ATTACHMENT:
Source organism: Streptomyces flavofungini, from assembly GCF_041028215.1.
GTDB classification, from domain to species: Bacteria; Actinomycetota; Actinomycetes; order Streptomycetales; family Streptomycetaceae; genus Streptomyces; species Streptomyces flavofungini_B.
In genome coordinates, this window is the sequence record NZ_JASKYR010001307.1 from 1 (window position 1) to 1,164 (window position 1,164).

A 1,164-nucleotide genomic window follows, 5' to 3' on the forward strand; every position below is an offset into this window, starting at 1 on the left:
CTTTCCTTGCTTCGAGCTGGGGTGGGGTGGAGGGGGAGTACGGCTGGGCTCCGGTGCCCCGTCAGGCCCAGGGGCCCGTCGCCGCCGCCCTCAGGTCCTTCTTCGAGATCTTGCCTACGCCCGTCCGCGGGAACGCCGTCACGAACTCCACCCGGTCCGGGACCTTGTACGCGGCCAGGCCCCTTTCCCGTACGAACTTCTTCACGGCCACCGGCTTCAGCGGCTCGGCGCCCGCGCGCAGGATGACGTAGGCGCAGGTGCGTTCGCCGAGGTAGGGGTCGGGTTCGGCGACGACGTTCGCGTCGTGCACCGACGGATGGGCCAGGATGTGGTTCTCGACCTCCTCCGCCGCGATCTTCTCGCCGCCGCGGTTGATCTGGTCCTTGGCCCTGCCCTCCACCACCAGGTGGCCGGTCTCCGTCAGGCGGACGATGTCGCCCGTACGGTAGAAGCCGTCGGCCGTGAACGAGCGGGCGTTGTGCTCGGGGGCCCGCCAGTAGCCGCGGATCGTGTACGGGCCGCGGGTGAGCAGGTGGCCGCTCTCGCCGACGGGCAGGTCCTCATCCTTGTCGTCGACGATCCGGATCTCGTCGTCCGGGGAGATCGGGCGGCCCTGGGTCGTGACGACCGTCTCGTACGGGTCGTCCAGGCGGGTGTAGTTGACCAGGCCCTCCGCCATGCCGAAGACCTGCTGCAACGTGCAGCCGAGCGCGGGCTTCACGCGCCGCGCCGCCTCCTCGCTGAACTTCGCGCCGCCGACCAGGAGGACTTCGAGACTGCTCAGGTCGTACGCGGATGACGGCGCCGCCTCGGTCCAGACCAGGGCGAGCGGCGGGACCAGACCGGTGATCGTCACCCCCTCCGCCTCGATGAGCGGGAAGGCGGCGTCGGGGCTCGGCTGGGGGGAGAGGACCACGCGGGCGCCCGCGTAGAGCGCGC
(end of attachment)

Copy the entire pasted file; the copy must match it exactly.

Source organism: Streptomyces flavofungini, from assembly GCF_041028215.1.
GTDB classification, from domain to species: Bacteria; Actinomycetota; Actinomycetes; order Streptomycetales; family Streptomycetaceae; genus Streptomyces; species Streptomyces flavofungini_B.
In genome coordinates, this window is the sequence record NZ_JASKYR010001307.1 from 1 (window position 1) to 1,164 (window position 1,164).

A 1,164-nucleotide genomic window follows, 5' to 3' on the forward strand; every position below is an offset into this window, starting at 1 on the left:
CTTTCCTTGCTTCGAGCTGGGGTGGGGTGGAGGGGGAGTACGGCTGGGCTCCGGTGCCCCGTCAGGCCCAGGGGCCCGTCGCCGCCGCCCTCAGGTCCTTCTTCGAGATCTTGCCTACGCCCGTCCGCGGGAACGCCGTCACGAACTCCACCCGGTCCGGGACCTTGTACGCGGCCAGGCCCCTTTCCCGTACGAACTTCTTCACGGCCACCGGCTTCAGCGGCTCGGCGCCCGCGCGCAGGATGACGTAGGCGCAGGTGCGTTCGCCGAGGTAGGGGTCGGGTTCGGCGACGACGTTCGCGTCGTGCACCGACGGATGGGCCAGGATGTGGTTCTCGACCTCCTCCGCCGCGATCTTCTCGCCGCCGCGGTTGATCTGGTCCTTGGCCCTGCCCTCCACCACCAGGTGGCCGGTCTCCGTCAGGCGGACGATGTCGCCCGTACGGTAGAAGCCGTCGGCCGTGAACGAGCGGGCGTTGTGCTCGGGGGCCCGCCAGTAGCCGCGGATCGTGTACGGGCCGCGGGTGAGCAGGTGGCCGCTCTCGCCGACGGGCAGGTCCTCATCCTTGTCGTCGACGATCCGGATCTCGTCGTCCGGGGAGATCGGGCGGCCCTGGGTCGTGACGACCGTCTCGTACGGGTCGTCCAGGCGGGTGTAGTTGACCAGGCCCTCCGCCATGCCGAAGACCTGCTGCAACGTGCAGCCGAGCGCGGGCTTCACGCGCCGCGCCGCCTCCTCGCTGAACTTCGCGCCGCCGACCAGGAGGACTTCGAGACTGCTCAGGTCGTACGCGGATGACGGCGCCGCCTCGGTCCAGACCAGGGCGAGCGGCGGGACCAGACCGGTGATCGTCACCCCCTCCGCCTCGATGAGCGGGAAGGCGGCGTCGGGGCTCGGCTGGGGGGAGAGGACCACGCGGGCGCCCGCGTAGAGCGCGC